2016 was obviously a total disaster for those who want to see a Labour government in the not too distant future. Disappointing local election results, coming third in Scotland, losing the European Union referendum and the re-election of Jeremy Corbyn followed by near silence. Since 24 September 2016 there has been little done to unite the party, nothing done to flesh out of policy ideas, campaign days on grammar schools and the NHS were so poor few voters noticed and the Labour leader appears at prime minister’s question time and that’s about it. Labour finishes the year with a 25 per cent standing in the polls – some 17 points behind an unelected Tory leader that is bereft of ideas and vision. Only 18 per cent of the public like our economy team and just 17 per cent our leader. The Corbyn project has clearly failed and many who voted for him, even the second time, are rapidly coming to the same conclusion. (more…)
Last year I left Labour party conference in Brighton exhausted. Moderates had fended off attacks on Trident and Labour’s defence policy, the rulebook was left largely unchanged, and the mistakes made in full view of the public were all homemade, by Jeremy Corbyn and his Short money-employed staff.
Recently I was back in Brighton for the Labour First/Progress Road to Conference tour. While Labour itself heads to Liverpool this year, conference is back in Brighton in 2017. Could the party be unrecognisable by then? (more…)
The events of last weekend were historic and unifying. The changes will be meaningful and, let us hope, lasting. Giving 2.7 million trade unionists the chance to step closer to the party their forebears helped create is no small thing. And asking the nine million people who stayed loyal in 2010 when the party got the second-worst electoral thumping since 1918 should chart a new opportunity for the people’s party. All make it more likely we win the coming general election.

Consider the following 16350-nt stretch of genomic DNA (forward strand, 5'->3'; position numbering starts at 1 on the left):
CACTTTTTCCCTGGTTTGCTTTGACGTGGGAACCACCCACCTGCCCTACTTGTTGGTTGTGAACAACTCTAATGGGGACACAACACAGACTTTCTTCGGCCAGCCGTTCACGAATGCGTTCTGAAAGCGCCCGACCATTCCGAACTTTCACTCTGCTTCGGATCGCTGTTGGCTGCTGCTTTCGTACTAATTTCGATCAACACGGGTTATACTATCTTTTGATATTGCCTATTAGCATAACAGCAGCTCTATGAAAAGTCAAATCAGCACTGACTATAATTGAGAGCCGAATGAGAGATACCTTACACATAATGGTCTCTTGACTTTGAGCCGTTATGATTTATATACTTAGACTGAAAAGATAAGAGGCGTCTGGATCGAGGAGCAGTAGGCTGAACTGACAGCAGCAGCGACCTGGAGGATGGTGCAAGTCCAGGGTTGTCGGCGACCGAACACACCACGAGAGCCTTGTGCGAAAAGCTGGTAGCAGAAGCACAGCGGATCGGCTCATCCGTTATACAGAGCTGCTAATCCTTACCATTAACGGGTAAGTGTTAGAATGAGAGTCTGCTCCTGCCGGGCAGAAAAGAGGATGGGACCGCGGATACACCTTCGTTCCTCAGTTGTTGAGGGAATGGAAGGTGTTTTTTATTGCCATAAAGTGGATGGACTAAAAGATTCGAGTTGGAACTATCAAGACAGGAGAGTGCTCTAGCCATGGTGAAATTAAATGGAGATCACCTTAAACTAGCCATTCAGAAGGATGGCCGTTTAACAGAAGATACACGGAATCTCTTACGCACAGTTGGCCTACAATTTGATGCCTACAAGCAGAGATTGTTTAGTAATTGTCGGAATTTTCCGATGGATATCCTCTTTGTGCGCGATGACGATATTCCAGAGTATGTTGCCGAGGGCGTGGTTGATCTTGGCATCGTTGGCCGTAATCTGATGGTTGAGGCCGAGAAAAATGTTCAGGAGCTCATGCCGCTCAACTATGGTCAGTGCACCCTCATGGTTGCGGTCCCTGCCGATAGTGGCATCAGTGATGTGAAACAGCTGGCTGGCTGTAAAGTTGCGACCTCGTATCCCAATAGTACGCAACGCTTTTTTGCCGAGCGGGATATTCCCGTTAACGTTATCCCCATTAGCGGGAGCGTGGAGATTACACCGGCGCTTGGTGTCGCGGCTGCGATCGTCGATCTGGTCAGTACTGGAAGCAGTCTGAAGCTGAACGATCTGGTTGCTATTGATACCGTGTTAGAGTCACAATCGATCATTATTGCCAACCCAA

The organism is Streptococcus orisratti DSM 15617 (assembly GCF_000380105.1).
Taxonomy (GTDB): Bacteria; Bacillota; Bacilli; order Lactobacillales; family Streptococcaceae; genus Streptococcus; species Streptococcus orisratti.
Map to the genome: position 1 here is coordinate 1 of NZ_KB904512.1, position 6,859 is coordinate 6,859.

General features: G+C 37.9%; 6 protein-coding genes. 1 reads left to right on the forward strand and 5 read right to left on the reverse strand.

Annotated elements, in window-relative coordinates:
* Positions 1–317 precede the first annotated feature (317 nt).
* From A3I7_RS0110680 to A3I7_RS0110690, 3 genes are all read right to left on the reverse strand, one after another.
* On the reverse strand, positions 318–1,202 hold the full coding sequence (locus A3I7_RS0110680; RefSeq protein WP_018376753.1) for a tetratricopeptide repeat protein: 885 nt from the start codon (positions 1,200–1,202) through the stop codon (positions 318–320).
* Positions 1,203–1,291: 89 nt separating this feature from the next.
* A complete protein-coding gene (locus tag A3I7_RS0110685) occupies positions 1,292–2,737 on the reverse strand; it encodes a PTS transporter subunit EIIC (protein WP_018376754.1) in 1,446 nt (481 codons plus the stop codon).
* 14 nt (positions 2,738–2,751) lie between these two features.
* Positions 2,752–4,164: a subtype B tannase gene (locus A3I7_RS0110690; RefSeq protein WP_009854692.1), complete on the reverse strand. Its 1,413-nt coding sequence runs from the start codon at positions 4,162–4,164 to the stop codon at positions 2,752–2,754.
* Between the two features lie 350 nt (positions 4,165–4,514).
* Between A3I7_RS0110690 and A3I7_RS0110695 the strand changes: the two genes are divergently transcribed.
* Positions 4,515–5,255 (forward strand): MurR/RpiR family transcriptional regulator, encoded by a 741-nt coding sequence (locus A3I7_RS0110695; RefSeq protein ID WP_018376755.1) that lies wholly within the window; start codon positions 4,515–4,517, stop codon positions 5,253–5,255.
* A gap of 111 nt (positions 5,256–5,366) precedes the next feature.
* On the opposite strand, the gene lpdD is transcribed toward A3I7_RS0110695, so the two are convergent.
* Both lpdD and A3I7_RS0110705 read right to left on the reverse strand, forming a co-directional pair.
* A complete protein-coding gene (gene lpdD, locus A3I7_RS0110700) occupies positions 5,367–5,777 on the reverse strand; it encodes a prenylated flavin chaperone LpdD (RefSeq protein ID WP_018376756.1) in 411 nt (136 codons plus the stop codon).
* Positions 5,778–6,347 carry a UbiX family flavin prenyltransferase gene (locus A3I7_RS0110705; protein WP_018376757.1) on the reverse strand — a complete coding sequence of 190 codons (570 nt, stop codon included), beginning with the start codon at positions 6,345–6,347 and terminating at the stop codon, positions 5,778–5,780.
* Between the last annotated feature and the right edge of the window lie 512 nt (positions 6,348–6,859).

Missing from the reform package, and Refounding Labour before it, is the necessary changes to the committee that is now to implement the Collins proposals, the NEC. (more…)
In the last 48 hours both the new Australian prime minister, Kevin Rudd, and Ed Miliband have announced significant reforms to their parties. Both are extending new rights to their members and in turn to the wider public. Both are opening up their parties and inviting the public in, recognising that it is in partnership with the voters that we can clean up politics and restore it as an honourable pursuit for those who want to make changes for the better.
Two weeks ago few would have predicted that either of these men would be making speeches of this kind, let alone the speed of implementation being proposed. (more…)
In the run-up to the last general election, it was not uncommon for fewer than 200 party members in safe Labour seats to effectively decide the constituency’s next member of parliament. In power, Labour shied away from creating opportunities for non-members to help select our candidates. At the same time, we saw our membership decline and disengage, allowing smaller and more vocal groups to dominate stagnating CLPs.
Paradoxically, opposition presents an opportunity to revitalise the party and put this disturbing trend right. Our growing membership now offers us the chance to look with confidence at how to broaden Labour’s engagement with non-members in the selection of both our candidates and party leader. (more…)
Richard Angell talks to the former foreign secretary and Labour leadership contender about New Labour, ‘Next Labour’, and building a movement.
It’s the first weekend of David Miliband’s much-anticipated leadership campaign and the candidate is in buoyant mood. ‘I think the resilience of the Labour party, the determination of our voters to see through the money and the media that was being thrown at them, the power of real conversations that were happening in constituencies all around the country are encouraging and a source of pride to each of us’ says the former foreign secretary of this month’s general election results.
But Miliband is hardly sanguine about the scale of Labour’s losses on May 6: ‘It was a bad defeat and we lost more than 95 MPs. In the three southern regions of England we have got 12 MPs out of 209 MPs outside London. We were below 30 per cent of the vote and all this against a Conservative party that was fundamentally unconvincing and not particularly credible nor attractive to the voters.’ In short, he says, the party received ‘a kicking’ and there’s only one response to that: ‘The most important thing when you have been given a kicking, is to respect it, to feel it, recognise it and reflect on it.’ (more…)